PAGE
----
Eating In Kalaw

Pickled Tea

Kalaw, a cool, former British hill-station in Shan State, Myanmar, rises 6,000 feet above sea level and is famous for its flowers and farmlands. It is now a gateway to a variety of interesting treks. A three day trek will take you through the mountains to mystical Inle Lake, through the villages of the Pa-O and Palaung hill-tribes, staying at monasteries along the way.

For me personally, I just like to hang around Kalaw. It has such a peaceful air about it. The air is thinner and less humid because of the high elevation. The people themselves calmly go about their business, stopping to chat as they meander down roads with cute pony carts tripping by.

The market is vibrant and filled with all kinds of interesting happenings. In one corner, ladies sort some of Myanmar’s famous pickled tea into piles of various qualities. Dried venison can be found at small stands. Further into the market is the food-stall area.

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Shan BBQ Sauce

This is an all around favorite sauce. It is especially great for grilled meat, mushrooms and vegetables, but is also very nice for samosas and fried snacks. makes 1-2 cups of sauce 3-4 pods tamarind, or tamarind pulp, soaked in boiling water and passed through a sieve 1/2 lime's juice 1 bunch coriander leaves, chopped 1 bunch fresh mint, chopped…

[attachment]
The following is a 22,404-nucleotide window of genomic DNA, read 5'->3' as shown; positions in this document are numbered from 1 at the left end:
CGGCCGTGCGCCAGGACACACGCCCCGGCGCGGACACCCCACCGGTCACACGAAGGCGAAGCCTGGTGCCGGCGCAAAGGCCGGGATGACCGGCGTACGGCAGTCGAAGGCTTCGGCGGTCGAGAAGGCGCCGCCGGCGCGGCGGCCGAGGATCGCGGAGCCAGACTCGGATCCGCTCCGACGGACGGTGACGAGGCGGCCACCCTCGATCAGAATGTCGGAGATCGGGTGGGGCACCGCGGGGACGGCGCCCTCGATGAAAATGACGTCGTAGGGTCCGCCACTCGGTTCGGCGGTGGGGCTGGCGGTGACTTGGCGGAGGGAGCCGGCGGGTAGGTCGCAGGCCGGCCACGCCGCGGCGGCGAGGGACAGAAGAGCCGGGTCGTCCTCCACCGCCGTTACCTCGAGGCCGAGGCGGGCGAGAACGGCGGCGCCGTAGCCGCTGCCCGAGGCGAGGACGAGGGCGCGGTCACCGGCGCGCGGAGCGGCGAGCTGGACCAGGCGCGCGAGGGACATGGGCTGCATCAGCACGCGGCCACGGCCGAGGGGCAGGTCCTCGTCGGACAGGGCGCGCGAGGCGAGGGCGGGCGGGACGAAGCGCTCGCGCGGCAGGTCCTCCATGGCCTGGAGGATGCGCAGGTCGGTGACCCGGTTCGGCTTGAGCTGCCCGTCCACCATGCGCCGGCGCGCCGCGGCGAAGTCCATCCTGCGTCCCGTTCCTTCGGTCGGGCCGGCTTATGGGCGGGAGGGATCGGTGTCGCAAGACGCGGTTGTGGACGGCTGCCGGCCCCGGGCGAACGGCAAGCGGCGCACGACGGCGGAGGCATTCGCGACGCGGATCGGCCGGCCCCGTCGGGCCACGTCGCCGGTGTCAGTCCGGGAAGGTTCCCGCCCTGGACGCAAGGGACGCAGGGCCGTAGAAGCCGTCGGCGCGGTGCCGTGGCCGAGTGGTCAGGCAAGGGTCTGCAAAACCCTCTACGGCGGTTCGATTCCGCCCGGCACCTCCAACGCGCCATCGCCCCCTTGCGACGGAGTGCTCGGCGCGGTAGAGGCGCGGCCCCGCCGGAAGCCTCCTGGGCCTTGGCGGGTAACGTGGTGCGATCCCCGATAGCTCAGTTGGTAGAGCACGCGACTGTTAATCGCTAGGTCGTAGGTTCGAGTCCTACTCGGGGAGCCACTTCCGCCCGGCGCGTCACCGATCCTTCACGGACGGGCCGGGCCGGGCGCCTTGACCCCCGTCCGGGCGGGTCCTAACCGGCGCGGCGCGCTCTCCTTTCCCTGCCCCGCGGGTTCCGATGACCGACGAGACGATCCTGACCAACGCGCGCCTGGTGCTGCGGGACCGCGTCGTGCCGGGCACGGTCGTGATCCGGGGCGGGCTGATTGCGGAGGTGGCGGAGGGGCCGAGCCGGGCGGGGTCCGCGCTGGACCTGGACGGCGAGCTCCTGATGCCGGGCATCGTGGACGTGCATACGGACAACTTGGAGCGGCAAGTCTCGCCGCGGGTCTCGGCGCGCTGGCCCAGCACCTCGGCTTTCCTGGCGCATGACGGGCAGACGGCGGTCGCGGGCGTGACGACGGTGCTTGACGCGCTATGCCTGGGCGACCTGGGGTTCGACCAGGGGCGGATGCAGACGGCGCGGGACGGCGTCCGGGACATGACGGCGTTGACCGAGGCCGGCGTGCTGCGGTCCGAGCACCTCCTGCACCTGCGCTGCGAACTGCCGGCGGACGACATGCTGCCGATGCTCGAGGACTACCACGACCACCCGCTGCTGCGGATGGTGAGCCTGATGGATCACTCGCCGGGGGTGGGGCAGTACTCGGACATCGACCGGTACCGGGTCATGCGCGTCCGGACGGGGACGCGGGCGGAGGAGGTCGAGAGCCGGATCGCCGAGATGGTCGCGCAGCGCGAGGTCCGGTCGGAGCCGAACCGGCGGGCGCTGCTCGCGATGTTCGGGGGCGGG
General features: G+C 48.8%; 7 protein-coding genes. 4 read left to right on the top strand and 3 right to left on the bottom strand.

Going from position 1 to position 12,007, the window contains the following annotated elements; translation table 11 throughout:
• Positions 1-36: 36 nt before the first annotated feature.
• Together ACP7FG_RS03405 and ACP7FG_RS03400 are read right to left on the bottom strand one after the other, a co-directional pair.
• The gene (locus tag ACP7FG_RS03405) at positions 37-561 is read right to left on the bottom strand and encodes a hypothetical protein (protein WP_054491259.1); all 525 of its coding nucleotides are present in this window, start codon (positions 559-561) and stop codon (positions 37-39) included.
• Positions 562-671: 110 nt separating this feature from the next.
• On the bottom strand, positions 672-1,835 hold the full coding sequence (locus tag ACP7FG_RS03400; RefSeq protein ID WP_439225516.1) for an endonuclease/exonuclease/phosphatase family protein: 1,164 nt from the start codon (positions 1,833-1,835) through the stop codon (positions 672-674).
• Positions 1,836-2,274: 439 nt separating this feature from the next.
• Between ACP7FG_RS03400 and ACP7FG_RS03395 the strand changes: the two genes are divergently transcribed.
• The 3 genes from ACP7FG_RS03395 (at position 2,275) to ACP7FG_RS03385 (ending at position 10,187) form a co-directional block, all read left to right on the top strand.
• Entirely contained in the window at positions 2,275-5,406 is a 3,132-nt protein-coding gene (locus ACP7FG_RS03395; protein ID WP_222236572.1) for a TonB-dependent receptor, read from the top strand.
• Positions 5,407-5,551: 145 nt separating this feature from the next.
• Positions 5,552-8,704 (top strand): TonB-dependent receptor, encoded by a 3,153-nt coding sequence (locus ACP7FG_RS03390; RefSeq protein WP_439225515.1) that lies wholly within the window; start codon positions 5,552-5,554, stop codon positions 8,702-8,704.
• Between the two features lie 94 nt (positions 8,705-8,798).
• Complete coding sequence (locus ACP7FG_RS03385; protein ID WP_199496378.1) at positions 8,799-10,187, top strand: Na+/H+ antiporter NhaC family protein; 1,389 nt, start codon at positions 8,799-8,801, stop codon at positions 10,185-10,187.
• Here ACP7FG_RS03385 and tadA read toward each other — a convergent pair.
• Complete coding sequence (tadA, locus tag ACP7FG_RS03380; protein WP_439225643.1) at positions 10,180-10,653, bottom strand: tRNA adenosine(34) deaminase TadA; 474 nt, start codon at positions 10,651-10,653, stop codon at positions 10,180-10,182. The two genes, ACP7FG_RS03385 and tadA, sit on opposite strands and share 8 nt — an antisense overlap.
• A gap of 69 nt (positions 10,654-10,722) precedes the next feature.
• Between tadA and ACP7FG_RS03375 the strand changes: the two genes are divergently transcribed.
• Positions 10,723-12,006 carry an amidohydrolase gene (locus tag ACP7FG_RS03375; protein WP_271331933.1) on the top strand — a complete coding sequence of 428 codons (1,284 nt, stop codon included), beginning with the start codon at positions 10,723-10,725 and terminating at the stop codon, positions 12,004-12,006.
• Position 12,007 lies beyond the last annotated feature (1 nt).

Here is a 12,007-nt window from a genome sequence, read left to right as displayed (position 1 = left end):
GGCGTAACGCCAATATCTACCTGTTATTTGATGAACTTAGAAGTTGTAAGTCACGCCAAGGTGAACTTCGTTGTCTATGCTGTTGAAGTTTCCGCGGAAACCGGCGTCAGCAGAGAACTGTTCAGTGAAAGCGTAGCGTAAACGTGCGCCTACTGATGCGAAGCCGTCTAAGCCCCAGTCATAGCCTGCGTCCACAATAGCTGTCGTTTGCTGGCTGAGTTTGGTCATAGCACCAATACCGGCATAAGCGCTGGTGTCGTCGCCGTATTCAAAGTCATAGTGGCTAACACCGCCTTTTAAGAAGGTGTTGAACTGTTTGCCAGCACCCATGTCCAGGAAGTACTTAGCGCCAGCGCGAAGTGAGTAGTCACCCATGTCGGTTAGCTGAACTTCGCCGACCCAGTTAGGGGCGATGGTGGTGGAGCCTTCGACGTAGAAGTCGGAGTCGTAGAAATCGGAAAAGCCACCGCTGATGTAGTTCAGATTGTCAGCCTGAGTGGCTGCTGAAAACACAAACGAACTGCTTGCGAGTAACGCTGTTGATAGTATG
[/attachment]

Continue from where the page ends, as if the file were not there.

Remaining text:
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Journey to Kalaw

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It was still misty. The unexpected cyclone in the middle of the winter had caused havoc on the road up the mountains to Kalaw. Twenty miles outside of Kalaw the large air-conditioned bus with it’s frozen passengers came to a halt. Christmas morning was fast approaching and my family was gathering in Kalaw this year, I was anxious to arrive. In the last few minutes before the sun rose I was advised to go to the toilet.

“Why?” I asked, expecting to hear some explanation about how if you pee before the sun comes up it is much better for your body than if you pee once the first rays are shining down on the earth.

“Because once the sun comes up everyone is going to see you, there are trucks backed up all the way around the bend,” came the logical answer.

I quickly went and did my business. As the sun rose I went to have a look at what was holding up the traffic. After passing about fifty huge buses and trucks on their way to Kalaw, Inle and Taunggyi, I finally came to the source of the problem.

A truck overloaded with cabbages had tried to pass another large truck on a corner and the edge of the road had crumbled after the unexpected heavy rain. The truck was lucky to still be on the road, the front left tire hung over a drop that quickly disappeared into the mist.

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